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Syria’s Invisible Refugees

Before there were allegations of chemical weapons—and breaking news that Bashar al-Assad had gassed 426 children—Bashar al-Assad and his regime had already killed 100,000 of his own people over the past two and a half years.

For most of it, the United States barely so much as blinked an eye.

Before President Barack Obama’s alleged “red line” was crossed and he started having to ask “difficult questions” with “difficult answers”—to bomb or not to bomb—more than two million Syrians had already fled their country and more than four million others had been forced to leave their homes, but had not yet left Syria.

Still, these voices—the voices of Syrians who have actually experienced, and in many instances, fled the conflict—remain almost invisible in the mainstream dialogue on Syria.

In the beginning, many refugees crossed the border into Turkey where what aid workers refer to as, “five-star camps” awaited them. Although Turkish Prime Minister Erdogan has largely welcomed their presence, and the International Red Crescent has reportedly been attentive to the needs of the camps and the refugees, the increasing presence of Syrians is stirring tensions in once quiet and peaceful border towns

Those in the south—and many from Daraa, the largely working-class city where the conflict began—chose to cross the closest border into Jordan. Although many refugees settled in Irbid, Amman and other cities in Jordan as more and more refugees began to emigrate, the Jordanian government created the now notorious Za’atari Refugee Camp in the north of Jordan.

Za’atari was once a quiet desert village in the north of Jordan, with little more than a Jordanian Army Airforce base and a sparse population due to the overbearing desert heat, subsequent harsh winters and heavy presence of snakes and scorpions. Now it is the second largest refugee camp in the world and the fourth largest population center in Jordan. It is also thought of as one of the most desolate of camps, fraught with over-crowding and a lack of resources, at times not even allowing freedom of movement. Many refugees choose to return home, choosing war-torn Syria over the desperation and lack of opportunities in the so-called refugee camp.

Seventy-five percent of the refugees are women and children, often making the crossing after being widowed or leaving their husbands behind to fight in the Free Syrian Army (FSA).

Another increasingly common destination for refugees is Lebanon—while at first most stayed near the Syrian border in the Bekka Valley, an increasing number are going to Beirut looking for work and to establish a new, albeit temporary life. However, unlike Jordan and Turkey, UNHCR does not establish formal refugee camps in Lebanon, forcing refugees to rent living spaces that are often far more expensive than they can afford, both due to Lebanese prices and an effort to curb to influx of refugees. Although this theoretically allows Syrians to assimilate into Lebanese society, in practice it is forcing an increasing number of refugees into the streets.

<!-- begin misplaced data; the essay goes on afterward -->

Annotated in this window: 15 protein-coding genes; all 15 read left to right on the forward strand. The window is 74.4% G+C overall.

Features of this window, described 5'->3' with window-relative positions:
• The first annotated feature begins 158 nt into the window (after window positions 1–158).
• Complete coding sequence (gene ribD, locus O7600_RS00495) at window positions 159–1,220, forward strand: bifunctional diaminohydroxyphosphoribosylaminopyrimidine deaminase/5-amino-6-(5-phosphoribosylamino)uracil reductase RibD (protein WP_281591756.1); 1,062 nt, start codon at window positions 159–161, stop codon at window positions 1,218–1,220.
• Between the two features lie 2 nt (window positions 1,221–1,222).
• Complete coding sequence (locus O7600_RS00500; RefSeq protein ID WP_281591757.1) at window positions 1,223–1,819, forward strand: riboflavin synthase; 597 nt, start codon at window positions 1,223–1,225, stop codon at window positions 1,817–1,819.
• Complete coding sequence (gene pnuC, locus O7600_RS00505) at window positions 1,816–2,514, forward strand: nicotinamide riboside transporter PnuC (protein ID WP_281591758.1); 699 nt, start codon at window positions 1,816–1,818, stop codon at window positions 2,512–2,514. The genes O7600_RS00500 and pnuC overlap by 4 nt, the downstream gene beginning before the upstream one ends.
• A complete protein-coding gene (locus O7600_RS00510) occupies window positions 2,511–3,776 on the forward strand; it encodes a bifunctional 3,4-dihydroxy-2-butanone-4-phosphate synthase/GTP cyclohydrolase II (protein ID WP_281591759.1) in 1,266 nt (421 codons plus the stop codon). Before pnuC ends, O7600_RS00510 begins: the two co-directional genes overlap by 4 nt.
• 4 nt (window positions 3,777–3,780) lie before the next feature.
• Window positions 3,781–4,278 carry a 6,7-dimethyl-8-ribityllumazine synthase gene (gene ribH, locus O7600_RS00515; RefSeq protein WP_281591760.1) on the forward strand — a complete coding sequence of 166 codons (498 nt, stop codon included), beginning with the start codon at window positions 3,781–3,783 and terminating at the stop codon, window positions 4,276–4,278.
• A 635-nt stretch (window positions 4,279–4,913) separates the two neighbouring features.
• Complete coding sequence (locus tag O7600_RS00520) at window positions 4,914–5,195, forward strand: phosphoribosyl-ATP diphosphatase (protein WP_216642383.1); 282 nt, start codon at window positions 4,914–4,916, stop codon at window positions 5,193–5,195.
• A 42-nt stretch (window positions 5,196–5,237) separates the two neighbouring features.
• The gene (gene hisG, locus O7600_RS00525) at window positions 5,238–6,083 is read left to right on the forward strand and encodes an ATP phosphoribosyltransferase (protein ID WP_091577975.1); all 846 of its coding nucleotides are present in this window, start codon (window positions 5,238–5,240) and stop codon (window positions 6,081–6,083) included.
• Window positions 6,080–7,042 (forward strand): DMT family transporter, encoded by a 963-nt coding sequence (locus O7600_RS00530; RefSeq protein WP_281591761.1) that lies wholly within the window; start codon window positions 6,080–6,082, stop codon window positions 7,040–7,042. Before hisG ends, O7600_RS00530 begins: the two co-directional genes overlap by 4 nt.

Increasing numbers are crossing into Iraqi Kurdistan, many of whom are former Iraqi refugees who sought refuge in Syria with the US invasion and subsequent sectarian violence in Iraq. Now, the violence in Syria has made it more appealing to return home—where it is far from calm.

To date, Sweden is the only country that has offered to grant full asylum to any and all Syrian refugees. However, it is the responsibility of the refugee to find their way to Sweden—a journey that for many is long, arduous, expensive and often nearly impossible. Germany is also piloting a program that will take 5,000 UNCHR-registered refugees living in Lebanon and grant them temporary asylum for two years, with the promise of an extension if the conflict persists. Many other Syrian refugees are now landing on Europe’s shores—often in Italy or France—where asylum will be a complete gamble, particularly in nations known for being hostile towards Arab immigrants.

Despite calling for airstrikes, which—despite the arguments for their justification—would unarguably quadruple or quintuple the exodus of Syrian refugees, the United States has only granted asylum to 33 Syrian refugees over the past year. Although there have been discussions of allowing as many as 2,000 refugees in—less than half of the number that Germany has extended invitation to, which is still criticized by experts as a “drop in the bucket”—it has been reported that they would first be screened for Al-Qaeda and other terrorist ties.

The United States is not a benevolent power, and their alleged “red line” on chemical weapons does not apply to every country or even themselves. In 2004, the United States attacked Iraqi civilians with white phosphorus and turned a blind eye while continuing to fund the Israeli Defense Forces (IDF) when they did the same to Gaza—killing a similar number of Palestinian children as Assad killed Syrian children during Operation Cast Lead in 2008. However, instead of recounting this (and questioning the United States’ motives), the dialogue has been on Russian President Vladimir Putin’s involvement, the politics of a proxy war and what this means for Iran.

There are no easy questions with easy answers when it comes to Syria—particularly whether to, or not to intervene. But one easy answer might be that Syria is in dire need of a humanitarian—not military—intervention.

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